The Cutline
  • AOL plans to increase ‘content production’

    AOL leaked master planaolslide

    AOL has been on a hiring spree over the past year, scooping up more than 900 hundred journalists. Still, the New Yorker's Ken Auletta wrote a couple weeks ago, in a profile of chief executive Tim Armstrong, that "AOL does not seem to be saving journalism, and journalism does not yet seem to be saving AOL." Some journalists who had worked for AOL questioned the company's commitment to quality journalism.

    While it remains to be seen how much emphasis AOL editorial puts on reporting,  a leaked "master plan" indicates that the company is certainly ramping up "content production" (as indicated in the above slide).

    Read More »from AOL plans to increase ‘content production’
  • egyptsocialmediaSince Egypt's civilian-led uprising exploded early last week, people within the country have turned to social media as a vital source of information--while observers across the globe have likewise made extensive use of updates on Twitter, Facebook and other outlets to track Egypt's volatile political situation.  Here's a look at how the Egyptian crisis has lent currency and legitimacy to social media on the ground in Cairo--and beyond.

    Mashable has an excellent roundup of how journalists have harnessed Twitter, Facebook, YouTube, live blogs and Tumblr as real-time reporting tools in the face of the Egyptian government's communications crack down. "In some respects, the attempt to block communication has done little to stifle reports coming out of the country," writes Vadim Lavrusik. "Though much of the citizenry isn't able to broadcast themselves, their stories are being told and amplified."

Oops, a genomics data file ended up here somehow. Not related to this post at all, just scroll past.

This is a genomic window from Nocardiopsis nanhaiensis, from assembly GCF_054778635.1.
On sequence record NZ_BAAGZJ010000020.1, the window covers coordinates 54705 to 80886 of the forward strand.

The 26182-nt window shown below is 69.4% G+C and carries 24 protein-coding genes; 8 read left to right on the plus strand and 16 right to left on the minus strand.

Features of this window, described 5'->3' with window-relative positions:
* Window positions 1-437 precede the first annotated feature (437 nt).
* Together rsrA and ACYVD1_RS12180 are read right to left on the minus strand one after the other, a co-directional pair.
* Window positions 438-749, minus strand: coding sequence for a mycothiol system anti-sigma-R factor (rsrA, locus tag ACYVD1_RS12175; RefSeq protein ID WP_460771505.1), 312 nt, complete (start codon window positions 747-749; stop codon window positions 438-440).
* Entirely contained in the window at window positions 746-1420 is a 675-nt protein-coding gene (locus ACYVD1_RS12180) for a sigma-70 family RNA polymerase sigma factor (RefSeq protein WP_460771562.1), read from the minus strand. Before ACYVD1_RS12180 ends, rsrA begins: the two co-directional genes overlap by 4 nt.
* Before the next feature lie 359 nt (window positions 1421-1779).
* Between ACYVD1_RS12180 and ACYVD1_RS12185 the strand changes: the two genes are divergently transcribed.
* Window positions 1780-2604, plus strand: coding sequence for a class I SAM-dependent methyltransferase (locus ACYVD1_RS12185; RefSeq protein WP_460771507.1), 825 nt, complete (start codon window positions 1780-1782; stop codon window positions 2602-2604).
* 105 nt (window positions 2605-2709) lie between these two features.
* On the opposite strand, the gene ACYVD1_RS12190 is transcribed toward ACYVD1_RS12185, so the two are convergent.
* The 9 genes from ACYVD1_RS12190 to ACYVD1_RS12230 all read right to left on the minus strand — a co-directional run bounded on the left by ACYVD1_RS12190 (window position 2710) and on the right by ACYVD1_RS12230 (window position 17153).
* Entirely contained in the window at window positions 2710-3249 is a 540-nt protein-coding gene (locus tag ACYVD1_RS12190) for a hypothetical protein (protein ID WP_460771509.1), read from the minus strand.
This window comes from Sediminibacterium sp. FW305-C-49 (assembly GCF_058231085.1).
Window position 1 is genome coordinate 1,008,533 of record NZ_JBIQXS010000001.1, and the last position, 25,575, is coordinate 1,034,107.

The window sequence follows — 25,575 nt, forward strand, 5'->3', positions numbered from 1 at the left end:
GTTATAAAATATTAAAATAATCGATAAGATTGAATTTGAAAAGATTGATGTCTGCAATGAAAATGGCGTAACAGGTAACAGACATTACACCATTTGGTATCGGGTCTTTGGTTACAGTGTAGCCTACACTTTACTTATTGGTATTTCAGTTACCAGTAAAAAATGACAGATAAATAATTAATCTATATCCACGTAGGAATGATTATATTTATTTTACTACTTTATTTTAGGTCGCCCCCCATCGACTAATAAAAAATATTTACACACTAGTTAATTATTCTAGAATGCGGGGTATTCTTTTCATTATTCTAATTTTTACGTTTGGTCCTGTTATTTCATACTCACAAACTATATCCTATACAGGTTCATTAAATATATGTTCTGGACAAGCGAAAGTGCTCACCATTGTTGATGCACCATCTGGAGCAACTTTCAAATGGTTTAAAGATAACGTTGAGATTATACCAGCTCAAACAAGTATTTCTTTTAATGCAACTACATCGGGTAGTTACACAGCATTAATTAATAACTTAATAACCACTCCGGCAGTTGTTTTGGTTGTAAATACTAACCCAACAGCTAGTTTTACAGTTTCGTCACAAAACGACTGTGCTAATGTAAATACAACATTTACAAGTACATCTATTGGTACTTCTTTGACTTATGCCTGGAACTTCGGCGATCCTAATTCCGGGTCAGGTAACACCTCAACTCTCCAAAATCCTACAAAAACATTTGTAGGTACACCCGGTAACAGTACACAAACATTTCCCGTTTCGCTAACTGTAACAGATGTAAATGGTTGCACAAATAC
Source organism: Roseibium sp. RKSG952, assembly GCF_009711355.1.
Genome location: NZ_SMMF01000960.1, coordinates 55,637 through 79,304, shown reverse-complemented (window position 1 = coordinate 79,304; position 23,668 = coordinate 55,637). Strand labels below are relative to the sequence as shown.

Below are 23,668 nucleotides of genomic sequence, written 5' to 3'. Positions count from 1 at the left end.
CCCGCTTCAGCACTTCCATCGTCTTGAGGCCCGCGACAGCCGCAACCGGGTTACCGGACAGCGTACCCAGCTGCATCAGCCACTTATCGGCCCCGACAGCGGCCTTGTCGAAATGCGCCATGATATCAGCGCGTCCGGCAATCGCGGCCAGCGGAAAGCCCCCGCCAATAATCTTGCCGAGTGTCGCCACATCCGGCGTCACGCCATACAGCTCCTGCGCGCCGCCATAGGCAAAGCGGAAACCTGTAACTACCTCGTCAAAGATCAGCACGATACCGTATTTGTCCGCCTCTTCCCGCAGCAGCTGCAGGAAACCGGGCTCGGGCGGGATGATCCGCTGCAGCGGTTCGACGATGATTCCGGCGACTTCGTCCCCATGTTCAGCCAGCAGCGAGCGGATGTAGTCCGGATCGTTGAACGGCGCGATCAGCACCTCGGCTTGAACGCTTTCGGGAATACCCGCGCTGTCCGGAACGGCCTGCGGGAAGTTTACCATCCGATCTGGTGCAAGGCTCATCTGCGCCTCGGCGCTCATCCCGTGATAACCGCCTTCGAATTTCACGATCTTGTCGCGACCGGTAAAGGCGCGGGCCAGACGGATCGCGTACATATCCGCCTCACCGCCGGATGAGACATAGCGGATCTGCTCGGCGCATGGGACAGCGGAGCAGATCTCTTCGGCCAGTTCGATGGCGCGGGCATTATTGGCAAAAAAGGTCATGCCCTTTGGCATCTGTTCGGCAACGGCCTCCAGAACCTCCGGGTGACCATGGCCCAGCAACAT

Many journalists have been using their news organizations' satellite services to file reports and get online. But some have taken to less sophisticated methods. When all else fails for CNN's Nic Robertson, for instance, he calls his wife back home and tells her what he wants her to tweet from his account. "Simple workaround and proof that you can't stop information," writes Steve Safran on Lost Remote.

    Read More »from Egypt media watch: Social media edition
  • Murdoch offers ‘The Daily’ preview before Wed launch

    Rupert Murdoch unveils The DailymurdochdrinkRupert Murdoch will unveil News Corp's highly anticipated iPad publication, "The Daily," in front of journalists Wednesday morning at the Guggenheim Museum in Manhattan.

    But on Tuesday night, a select few guests will get a sneak peak about 23 blocks further south on Fifth Avenue. All Things D's Peter Kafka reports that Murdoch is hosting a "low key" cocktail party at his lavish apartment to preview the publication. Kafka, like other journalists, wasn't lucky enough to score an invite.

    Kafka has heard some details, though, and describes The Daily as "a newspaper that's both old-fashioned and cutting edge." There will be some stories similar to other digital newspapers, he writes, while "others will look more like iPhone apps, featuring interactive graphics or videos, or photos you can swipe, pinch and zoom—with perhaps almost no text at all."

    Read More »from Murdoch offers ‘The Daily’ preview before Wed launch

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